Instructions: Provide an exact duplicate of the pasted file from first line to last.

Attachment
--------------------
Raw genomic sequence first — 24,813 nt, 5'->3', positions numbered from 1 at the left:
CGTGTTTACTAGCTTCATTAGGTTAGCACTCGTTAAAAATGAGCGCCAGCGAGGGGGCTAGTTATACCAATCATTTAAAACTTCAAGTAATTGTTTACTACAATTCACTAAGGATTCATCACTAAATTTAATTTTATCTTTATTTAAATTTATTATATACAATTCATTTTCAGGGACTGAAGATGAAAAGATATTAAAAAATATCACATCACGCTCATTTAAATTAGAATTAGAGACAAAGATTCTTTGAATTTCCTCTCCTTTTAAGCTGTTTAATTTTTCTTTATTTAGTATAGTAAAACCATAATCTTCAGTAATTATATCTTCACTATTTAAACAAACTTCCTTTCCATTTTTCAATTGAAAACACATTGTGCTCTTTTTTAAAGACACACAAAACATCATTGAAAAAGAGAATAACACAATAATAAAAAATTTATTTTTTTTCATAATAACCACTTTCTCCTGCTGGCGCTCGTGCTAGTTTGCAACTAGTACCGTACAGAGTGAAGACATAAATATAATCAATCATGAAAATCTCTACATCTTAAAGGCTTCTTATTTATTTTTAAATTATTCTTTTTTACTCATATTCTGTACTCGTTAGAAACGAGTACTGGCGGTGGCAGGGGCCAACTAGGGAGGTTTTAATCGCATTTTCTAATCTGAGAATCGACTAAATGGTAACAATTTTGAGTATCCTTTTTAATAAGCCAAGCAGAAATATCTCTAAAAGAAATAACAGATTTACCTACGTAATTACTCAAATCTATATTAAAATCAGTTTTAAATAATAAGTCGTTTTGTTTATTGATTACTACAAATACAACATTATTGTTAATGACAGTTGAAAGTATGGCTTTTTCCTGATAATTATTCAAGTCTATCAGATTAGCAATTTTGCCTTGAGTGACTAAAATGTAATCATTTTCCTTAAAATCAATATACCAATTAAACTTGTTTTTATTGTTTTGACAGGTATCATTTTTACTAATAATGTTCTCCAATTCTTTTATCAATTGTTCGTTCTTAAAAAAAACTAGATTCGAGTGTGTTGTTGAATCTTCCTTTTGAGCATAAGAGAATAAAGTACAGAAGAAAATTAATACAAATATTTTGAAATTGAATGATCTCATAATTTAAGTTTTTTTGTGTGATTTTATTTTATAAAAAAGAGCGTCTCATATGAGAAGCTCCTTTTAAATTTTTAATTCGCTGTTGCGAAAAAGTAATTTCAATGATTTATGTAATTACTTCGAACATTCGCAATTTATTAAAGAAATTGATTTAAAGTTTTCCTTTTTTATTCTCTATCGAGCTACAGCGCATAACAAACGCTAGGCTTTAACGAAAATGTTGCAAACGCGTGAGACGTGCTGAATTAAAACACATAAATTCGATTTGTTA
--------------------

Raw genomic sequence first — 24,813 nt, 5'->3', positions numbered from 1 at the left:
CGTGTTTACTAGCTTCATTAGGTTAGCACTCGTTAAAAATGAGCGCCAGCGAGGGGGCTAGTTATACCAATCATTTAAAACTTCAAGTAATTGTTTACTACAATTCACTAAGGATTCATCACTAAATTTAATTTTATCTTTATTTAAATTTATTATATACAATTCATTTTCAGGGACTGAAGATGAAAAGATATTAAAAAATATCACATCACGCTCATTTAAATTAGAATTAGAGACAAAGATTCTTTGAATTTCCTCTCCTTTTAAGCTGTTTAATTTTTCTTTATTTAGTATAGTAAAACCATAATCTTCAGTAATTATATCTTCACTATTTAAACAAACTTCCTTTCCATTTTTCAATTGAAAACACATTGTGCTCTTTTTTAAAGACACACAAAACATCATTGAAAAAGAGAATAACACAATAATAAAAAATTTATTTTTTTTCATAATAACCACTTTCTCCTGCTGGCGCTCGTGCTAGTTTGCAACTAGTACCGTACAGAGTGAAGACATAAATATAATCAATCATGAAAATCTCTACATCTTAAAGGCTTCTTATTTATTTTTAAATTATTCTTTTTTACTCATATTCTGTACTCGTTAGAAACGAGTACTGGCGGTGGCAGGGGCCAACTAGGGAGGTTTTAATCGCATTTTCTAATCTGAGAATCGACTAAATGGTAACAATTTTGAGTATCCTTTTTAATAAGCCAAGCAGAAATATCTCTAAAAGAAATAACAGATTTACCTACGTAATTACTCAAATCTATATTAAAATCAGTTTTAAATAATAAGTCGTTTTGTTTATTGATTACTACAAATACAACATTATTGTTAATGACAGTTGAAAGTATGGCTTTTTCCTGATAATTATTCAAGTCTATCAGATTAGCAATTTTGCCTTGAGTGACTAAAATGTAATCATTTTCCTTAAAATCAATATACCAATTAAACTTGTTTTTATTGTTTTGACAGGTATCATTTTTACTAATAATGTTCTCCAATTCTTTTATCAATTGTTCGTTCTTAAAAAAAACTAGATTCGAGTGTGTTGTTGAATCTTCCTTTTGAGCATAAGAGAATAAAGTACAGAAGAAAATTAATACAAATATTTTGAAATTGAATGATCTCATAATTTAAGTTTTTTTGTGTGATTTTATTTTATAAAAAAGAGCGTCTCATATGAGAAGCTCCTTTTAAATTTTTAATTCGCTGTTGCGAAAAAGTAATTTCAATGATTTATGTAATTACTTCGAACATTCGCAATTTATTAAAGAAATTGATTTAAAGTTTTCCTTTTTTATTCTCTATCGAGCTACAGCGCATAACAAACGCTAGGCTTTAACGAAAATGTTGCAAACGCGTGAGACGTGCTGAATTAAAACACATAAATTCGATTTGTTA